It is here, where I have to back up the story to my brother and cousin. When my younger brother entered college, all was well. He had always been the healthy one, while I was always the sick one. However, all that changed the day he called my mom.
“Mom, my eyes hurt.”
His eyes hurt to an incredible degree, and his skin felt as if knives were stabbing him. He was sent to specialist after specialist, and after years was told he most likely had Behcet’s syndrome (though that is difficult to officially diagnose).
My brother’s retina detached several times and he had countless surgeries on his eyes. His vision has suffered dramatically. Behcet’s is an auto-immune disease that causes inflammation in the blood vessels, often settling in the eyes.
My younger cousin in Texas, also suffered health-wise. She had digestive problems and rashes, among other issues. After one of her hospital stints to discover what was causing her problems, a doctor randomly asked if she had heard of Behcet’s. My uncle immediately informed the doctor that his nephew (my brother) had just been diagnosed with that disease. A slew of doctors were brought in, and she was diagnosed with Behcet’s. This past year she was also diagnosed with Lupus.
So, now, back to 2019. My cousin and I had been comparing symptoms because we both suffer skin and digestive issues. I mentioned this to the allergy doctor, after my skin biopsy came back clear. The doctor then referred me to a rheumatologist, as we all thought something deeper was going on.
I had many symptoms over the years, so I made a list. I get blisters from being outside in the heat, and in cold temperatures my skin turns white. I have joint paint, which with my bone disease is not uncommon. However, lately my joints would completely lock up, sending me into such pain I could not move. There were many symptoms, and I presented each one to the rheumatologist. He decided to do some bloodwork.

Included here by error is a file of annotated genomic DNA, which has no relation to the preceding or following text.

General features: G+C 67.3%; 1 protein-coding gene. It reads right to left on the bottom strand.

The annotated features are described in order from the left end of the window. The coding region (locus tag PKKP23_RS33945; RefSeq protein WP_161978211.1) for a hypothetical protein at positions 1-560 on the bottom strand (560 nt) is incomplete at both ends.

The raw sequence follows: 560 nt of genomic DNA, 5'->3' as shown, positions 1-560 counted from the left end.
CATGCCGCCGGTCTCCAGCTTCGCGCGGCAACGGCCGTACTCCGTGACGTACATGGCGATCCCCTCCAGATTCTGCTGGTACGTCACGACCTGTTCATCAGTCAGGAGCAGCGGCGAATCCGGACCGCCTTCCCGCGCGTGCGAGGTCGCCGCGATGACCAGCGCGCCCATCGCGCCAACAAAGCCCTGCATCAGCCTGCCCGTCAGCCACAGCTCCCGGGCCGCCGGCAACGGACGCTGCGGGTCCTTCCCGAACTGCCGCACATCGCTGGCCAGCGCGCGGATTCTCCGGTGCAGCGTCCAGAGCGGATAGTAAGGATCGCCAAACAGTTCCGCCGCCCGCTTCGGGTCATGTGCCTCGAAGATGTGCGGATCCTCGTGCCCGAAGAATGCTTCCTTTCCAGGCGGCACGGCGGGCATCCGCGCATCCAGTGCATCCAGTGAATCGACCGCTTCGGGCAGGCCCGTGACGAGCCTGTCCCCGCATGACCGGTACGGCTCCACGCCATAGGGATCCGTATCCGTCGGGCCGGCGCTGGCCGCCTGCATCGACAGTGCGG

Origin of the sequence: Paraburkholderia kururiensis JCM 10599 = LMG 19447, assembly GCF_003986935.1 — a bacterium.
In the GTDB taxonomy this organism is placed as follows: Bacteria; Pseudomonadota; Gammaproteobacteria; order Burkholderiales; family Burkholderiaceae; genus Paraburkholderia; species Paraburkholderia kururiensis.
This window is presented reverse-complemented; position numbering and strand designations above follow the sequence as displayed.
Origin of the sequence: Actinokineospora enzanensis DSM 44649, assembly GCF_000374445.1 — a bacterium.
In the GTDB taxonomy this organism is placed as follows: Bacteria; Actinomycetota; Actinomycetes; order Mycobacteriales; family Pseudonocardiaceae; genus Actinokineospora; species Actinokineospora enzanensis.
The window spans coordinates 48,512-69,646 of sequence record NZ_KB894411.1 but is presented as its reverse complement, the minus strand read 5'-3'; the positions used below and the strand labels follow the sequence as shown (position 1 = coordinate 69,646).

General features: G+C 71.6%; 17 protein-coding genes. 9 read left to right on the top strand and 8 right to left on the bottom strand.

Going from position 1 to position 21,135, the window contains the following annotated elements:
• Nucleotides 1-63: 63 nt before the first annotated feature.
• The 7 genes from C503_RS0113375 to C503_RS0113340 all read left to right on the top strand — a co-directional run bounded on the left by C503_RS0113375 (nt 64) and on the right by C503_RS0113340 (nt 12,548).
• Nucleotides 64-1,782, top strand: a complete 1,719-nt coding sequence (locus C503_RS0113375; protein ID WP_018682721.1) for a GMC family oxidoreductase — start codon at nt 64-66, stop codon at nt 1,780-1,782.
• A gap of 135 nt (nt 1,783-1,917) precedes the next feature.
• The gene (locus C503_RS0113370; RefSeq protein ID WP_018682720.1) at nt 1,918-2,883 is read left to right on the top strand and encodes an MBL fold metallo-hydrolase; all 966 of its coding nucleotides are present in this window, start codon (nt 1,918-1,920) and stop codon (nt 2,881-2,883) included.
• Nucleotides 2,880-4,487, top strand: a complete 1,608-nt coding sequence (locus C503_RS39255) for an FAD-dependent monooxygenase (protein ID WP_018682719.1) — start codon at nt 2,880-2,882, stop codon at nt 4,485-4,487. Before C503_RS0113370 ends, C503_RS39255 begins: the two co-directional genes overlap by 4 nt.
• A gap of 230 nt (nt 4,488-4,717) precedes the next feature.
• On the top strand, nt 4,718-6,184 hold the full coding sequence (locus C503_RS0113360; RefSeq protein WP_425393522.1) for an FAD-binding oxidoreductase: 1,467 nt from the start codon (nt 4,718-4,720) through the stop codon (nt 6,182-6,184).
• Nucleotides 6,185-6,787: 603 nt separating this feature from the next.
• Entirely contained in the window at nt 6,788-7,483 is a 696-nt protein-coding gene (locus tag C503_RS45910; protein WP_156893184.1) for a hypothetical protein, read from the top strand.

Honestly, my husband and I thought it was going to be Lupus. The symptoms seemed to match. My biggest fear was that they found nothing, and I would be at the beginning again. That fear, as it seems, was not the case.
My mom sat with Jamie and I at the doctor’s office, as he stepped in the door to go over the bloodwork.
“Well, it’s not Lupus. We know exactly what it is.”
Just knowing it wasn’t Lupus brought a smile to our faces. We were so thankful! That is, until he continued speaking.
“You have Scleroderma. There is no cure. You just live life the best you can.”
We all let that sink in a moment before bombarding him with questions. Basically, my skin and connective tissue will harden over time. At first my skin is only affected, which is why I have some skin tightening, among other issues.
Over time it will cause the tissue of my kidneys, heart, lungs, digestive system, esophagus, and other organs to harden. This will cause me to not be able to swallow, have difficulty breathing, cause kidney failure, as well as heart problems. He said most people have twenty to thirty years before they have any of the severe effects.
We do not know how long I have had this, because I have had a lot of these symptoms for years. That means, we do not know how long I have before my health significantly declines. And, even if we did, there is nothing we could do to slow it down.
The diagnosis came in January of 2020. I think we all know what a wonderful year 2020 was.